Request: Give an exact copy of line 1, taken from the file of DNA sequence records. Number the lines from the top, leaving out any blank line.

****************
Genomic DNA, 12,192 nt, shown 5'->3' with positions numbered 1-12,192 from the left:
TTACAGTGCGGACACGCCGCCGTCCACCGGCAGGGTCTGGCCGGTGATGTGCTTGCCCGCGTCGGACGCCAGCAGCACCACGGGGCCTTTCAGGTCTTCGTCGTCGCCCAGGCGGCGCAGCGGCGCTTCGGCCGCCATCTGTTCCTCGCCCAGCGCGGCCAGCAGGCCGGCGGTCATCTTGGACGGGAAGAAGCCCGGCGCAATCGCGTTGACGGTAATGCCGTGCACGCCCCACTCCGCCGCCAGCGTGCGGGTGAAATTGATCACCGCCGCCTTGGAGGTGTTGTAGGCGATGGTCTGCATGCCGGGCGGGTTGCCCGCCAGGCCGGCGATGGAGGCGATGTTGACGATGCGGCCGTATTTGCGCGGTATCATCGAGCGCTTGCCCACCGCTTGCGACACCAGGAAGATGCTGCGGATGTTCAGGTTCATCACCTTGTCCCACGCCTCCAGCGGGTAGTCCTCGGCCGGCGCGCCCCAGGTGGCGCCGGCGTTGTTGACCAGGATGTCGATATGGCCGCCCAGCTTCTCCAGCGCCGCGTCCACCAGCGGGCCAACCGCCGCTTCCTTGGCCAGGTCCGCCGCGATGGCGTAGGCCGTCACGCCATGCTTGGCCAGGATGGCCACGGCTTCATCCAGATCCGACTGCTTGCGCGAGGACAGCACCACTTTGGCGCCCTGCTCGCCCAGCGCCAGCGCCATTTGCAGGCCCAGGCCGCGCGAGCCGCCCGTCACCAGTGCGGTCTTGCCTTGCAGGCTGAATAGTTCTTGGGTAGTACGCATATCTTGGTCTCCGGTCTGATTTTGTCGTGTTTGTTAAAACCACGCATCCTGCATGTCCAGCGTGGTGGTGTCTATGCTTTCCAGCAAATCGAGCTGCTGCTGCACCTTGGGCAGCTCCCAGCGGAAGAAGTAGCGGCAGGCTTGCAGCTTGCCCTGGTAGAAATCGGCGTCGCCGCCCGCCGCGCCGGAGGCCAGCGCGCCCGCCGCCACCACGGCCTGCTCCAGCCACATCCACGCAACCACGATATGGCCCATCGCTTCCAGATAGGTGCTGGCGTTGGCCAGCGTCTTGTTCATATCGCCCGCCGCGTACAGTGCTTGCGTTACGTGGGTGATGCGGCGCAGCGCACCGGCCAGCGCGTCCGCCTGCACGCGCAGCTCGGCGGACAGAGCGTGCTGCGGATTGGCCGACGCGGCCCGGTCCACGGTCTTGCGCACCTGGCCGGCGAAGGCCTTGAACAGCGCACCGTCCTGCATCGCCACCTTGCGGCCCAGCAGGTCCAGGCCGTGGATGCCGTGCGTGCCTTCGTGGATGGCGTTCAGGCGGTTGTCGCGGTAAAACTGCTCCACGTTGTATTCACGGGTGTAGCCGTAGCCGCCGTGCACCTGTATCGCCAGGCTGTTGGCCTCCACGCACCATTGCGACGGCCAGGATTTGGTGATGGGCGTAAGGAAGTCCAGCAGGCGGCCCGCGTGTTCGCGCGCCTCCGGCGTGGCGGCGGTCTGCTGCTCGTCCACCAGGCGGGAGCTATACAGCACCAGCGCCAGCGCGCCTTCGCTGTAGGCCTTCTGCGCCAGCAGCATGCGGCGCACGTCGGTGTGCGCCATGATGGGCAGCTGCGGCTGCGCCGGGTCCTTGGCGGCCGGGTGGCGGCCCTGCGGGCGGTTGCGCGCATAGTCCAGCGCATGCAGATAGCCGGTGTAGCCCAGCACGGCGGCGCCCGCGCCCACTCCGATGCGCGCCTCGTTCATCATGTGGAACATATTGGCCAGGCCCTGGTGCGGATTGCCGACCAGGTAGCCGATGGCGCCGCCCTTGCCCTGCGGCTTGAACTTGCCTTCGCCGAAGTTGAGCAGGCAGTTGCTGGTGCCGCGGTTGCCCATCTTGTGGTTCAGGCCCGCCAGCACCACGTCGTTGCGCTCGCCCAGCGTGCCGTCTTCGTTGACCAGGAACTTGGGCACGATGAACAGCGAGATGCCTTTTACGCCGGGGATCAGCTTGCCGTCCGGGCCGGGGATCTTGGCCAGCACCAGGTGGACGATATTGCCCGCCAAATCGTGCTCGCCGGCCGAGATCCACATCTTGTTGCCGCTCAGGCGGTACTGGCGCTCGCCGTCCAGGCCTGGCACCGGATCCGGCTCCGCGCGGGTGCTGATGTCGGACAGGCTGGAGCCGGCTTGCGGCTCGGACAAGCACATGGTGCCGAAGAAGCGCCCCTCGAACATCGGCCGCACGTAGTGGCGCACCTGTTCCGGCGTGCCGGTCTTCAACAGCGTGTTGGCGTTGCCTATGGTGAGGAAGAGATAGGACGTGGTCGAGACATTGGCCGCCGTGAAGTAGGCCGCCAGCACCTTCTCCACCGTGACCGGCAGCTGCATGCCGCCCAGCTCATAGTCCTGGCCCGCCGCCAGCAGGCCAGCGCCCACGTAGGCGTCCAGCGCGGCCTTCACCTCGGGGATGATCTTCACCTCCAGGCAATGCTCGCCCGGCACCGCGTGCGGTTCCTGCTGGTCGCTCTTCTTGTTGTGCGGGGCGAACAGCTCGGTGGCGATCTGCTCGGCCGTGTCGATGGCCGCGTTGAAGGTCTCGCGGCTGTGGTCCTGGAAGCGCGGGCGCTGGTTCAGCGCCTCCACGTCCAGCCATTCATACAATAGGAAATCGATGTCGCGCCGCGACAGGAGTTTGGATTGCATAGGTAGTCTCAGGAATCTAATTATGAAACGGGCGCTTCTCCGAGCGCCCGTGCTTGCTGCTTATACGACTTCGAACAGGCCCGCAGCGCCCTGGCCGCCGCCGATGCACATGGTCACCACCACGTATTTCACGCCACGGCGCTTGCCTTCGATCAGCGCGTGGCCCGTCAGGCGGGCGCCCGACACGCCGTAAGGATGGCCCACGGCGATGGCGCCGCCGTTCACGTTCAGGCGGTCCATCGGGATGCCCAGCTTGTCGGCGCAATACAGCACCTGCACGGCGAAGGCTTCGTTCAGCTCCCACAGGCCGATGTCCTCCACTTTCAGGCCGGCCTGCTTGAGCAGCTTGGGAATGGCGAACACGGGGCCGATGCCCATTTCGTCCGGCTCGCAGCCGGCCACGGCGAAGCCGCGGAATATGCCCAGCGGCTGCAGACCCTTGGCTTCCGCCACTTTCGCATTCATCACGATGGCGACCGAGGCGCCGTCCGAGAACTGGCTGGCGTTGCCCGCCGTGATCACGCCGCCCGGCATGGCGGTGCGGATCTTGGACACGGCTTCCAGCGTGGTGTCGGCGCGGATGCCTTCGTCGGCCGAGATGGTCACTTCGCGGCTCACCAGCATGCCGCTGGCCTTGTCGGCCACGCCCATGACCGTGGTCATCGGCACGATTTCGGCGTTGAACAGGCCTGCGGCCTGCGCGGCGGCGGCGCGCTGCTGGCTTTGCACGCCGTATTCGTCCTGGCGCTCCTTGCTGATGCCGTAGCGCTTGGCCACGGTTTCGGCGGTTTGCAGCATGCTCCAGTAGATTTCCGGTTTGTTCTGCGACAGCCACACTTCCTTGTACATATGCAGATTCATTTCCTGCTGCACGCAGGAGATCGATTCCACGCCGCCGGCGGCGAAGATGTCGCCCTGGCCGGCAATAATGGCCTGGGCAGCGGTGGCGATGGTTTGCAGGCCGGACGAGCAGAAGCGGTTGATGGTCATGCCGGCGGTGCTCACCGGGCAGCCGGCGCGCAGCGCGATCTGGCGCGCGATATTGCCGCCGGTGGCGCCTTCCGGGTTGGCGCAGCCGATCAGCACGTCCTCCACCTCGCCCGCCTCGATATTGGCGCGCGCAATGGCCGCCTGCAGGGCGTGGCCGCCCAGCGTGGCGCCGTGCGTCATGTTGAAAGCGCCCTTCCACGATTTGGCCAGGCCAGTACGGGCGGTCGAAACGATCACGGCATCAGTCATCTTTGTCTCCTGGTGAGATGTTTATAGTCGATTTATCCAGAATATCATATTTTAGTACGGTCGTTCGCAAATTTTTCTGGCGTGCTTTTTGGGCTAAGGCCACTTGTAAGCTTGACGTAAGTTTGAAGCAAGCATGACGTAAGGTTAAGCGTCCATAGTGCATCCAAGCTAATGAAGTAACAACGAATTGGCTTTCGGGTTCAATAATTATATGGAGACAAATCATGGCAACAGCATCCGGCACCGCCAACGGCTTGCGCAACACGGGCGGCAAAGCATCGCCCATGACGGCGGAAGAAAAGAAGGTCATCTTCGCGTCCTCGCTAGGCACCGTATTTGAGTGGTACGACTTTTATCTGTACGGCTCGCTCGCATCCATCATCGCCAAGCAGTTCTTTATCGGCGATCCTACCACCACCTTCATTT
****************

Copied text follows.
Genomic DNA, 12,192 nt, shown 5'->3' with positions numbered 1-12,192 from the left: